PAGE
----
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             During the past century, abortion has joined race and war as one of the most debatable subjects of controversy in the United States. The issue of abortion speaks to matters relating to human relations where principle, sentiment, and law collide. Abortion poses moral, social, and medical dilemmas. There are many points of view or positions toward abortion; the three outlined in Chapter 5 are the conservative position, the liberal position, and the moderate position. .
             One of the debate's focuses is whether or not the fetus is a person. The conservative stance on this issue is that the fetus is a person from the moment of conception. Accordingly, the conservative opposes abortion at any stage of development for any reason except extreme cases where the mother's life is in jeopardy. The justification used in these instances is the mother's right to defend herself. However, some conservatives argue that if one life must be sacrificed and one saved (the mother or the fetus), then the morally just sacrifice would be the mother because the mother has lived for years and the fetus has not had the chance to experience. Since the conservative position holds that fetuses are persons with the right to life, conservatives negate the views of their critics who support viability as the cutoff point for a morally-justified abortion. The conservatives argue that different fetuses are viable at different ages; therefore, this premise is implausible. .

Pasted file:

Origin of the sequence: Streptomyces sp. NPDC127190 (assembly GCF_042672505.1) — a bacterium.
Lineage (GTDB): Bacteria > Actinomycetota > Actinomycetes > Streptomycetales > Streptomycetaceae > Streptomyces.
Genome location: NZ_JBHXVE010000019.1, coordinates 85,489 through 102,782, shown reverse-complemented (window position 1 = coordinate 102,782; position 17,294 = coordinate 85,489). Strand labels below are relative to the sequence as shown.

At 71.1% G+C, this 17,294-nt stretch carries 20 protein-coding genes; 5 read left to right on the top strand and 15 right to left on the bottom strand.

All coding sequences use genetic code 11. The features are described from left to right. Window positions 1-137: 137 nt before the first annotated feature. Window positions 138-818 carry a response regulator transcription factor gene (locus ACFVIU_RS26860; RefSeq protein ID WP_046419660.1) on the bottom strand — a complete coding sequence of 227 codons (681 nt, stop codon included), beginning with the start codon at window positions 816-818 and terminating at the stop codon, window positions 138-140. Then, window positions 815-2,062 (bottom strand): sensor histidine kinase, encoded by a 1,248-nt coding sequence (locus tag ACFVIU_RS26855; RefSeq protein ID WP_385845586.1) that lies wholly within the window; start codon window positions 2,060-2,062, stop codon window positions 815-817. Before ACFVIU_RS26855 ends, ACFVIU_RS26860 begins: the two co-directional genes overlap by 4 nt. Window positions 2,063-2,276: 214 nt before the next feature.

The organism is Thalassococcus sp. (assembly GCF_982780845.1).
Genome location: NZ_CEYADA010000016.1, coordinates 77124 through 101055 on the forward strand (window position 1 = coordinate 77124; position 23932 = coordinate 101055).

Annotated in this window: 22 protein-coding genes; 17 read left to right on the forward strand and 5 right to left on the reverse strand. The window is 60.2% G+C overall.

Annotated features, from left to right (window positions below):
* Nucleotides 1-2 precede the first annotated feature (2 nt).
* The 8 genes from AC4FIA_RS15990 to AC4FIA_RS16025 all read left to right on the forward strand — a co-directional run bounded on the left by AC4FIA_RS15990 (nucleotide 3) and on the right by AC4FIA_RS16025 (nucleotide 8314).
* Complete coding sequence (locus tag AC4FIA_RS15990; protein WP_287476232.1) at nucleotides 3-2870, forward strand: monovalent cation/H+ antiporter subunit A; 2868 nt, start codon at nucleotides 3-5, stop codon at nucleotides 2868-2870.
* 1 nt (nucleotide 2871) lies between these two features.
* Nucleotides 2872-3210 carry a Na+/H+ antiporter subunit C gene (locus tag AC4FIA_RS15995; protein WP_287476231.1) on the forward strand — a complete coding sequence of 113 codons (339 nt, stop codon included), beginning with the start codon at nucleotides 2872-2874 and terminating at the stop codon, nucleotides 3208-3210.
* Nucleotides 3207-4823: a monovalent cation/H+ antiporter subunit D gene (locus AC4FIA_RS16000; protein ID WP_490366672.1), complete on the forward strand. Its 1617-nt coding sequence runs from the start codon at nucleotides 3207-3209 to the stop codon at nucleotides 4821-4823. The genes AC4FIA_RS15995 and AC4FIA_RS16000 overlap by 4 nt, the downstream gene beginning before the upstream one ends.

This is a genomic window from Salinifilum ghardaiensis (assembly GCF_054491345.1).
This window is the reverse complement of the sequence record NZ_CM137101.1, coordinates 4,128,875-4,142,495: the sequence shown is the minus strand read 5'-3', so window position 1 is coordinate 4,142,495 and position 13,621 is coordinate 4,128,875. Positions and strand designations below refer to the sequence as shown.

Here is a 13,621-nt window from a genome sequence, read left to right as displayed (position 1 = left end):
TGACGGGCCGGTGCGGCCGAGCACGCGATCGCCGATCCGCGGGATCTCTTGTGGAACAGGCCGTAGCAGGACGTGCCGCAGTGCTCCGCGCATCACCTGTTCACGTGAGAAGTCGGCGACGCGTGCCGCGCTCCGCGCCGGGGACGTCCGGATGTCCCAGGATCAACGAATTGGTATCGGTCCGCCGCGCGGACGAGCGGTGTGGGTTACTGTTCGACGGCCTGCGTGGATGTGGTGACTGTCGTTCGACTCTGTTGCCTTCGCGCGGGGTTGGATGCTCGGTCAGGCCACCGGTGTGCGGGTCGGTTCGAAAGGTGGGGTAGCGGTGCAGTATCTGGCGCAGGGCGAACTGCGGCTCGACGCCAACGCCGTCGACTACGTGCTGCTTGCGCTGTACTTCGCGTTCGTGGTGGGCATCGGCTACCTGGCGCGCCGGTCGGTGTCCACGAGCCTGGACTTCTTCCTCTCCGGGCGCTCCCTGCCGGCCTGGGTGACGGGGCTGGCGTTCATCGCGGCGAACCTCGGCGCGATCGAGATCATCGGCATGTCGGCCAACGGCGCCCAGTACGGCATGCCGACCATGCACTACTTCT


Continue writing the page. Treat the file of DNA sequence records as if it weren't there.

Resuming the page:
In contrast, the liberals support the theory that fetuses are not persons and they do not have the right to life. Some liberals hold personhood to the following criteria: consciousness, particularly the capacity to feel pain; self-motivated activity, relatively independent of genetic or external control; the capacity to communicate complex messages; and self-awareness and the presence of self-concepts. And, since fetuses lack these characteristics, abortion should have no legal or moral restrictions.

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